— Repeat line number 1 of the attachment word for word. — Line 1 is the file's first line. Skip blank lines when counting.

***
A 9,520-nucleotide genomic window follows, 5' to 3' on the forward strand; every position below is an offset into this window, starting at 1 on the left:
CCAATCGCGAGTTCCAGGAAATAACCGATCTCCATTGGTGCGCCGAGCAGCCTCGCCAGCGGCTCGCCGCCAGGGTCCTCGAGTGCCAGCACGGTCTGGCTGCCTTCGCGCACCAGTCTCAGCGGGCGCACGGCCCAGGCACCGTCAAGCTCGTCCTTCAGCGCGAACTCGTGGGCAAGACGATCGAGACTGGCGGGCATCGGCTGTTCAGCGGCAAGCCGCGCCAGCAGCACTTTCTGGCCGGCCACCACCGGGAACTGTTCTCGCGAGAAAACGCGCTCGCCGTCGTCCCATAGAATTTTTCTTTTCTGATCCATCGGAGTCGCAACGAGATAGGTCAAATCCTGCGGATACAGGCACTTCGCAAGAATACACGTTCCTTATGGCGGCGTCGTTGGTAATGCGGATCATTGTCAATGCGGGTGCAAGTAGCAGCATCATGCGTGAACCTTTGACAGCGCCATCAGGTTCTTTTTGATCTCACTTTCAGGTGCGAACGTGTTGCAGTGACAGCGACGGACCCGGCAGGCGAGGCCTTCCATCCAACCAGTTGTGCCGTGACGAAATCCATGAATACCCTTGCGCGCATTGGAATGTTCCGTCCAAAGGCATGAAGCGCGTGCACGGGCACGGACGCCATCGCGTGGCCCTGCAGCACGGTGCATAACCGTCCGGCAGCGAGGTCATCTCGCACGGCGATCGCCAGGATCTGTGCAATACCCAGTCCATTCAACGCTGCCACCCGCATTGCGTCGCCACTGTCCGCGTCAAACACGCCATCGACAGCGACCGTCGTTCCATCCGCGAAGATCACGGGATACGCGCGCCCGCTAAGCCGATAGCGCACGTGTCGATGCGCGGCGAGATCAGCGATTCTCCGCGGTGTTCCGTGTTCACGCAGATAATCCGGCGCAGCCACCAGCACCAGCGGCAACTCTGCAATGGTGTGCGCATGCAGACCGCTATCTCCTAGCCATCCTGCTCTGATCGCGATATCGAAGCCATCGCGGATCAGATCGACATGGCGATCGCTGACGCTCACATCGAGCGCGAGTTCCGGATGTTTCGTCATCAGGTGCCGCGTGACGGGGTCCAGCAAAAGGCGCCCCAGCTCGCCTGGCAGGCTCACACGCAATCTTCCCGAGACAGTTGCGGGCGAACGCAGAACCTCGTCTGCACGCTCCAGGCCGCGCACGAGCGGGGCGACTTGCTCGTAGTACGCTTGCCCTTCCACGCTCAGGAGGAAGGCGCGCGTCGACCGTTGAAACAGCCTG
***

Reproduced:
A 9,520-nucleotide genomic window follows, 5' to 3' on the forward strand; every position below is an offset into this window, starting at 1 on the left: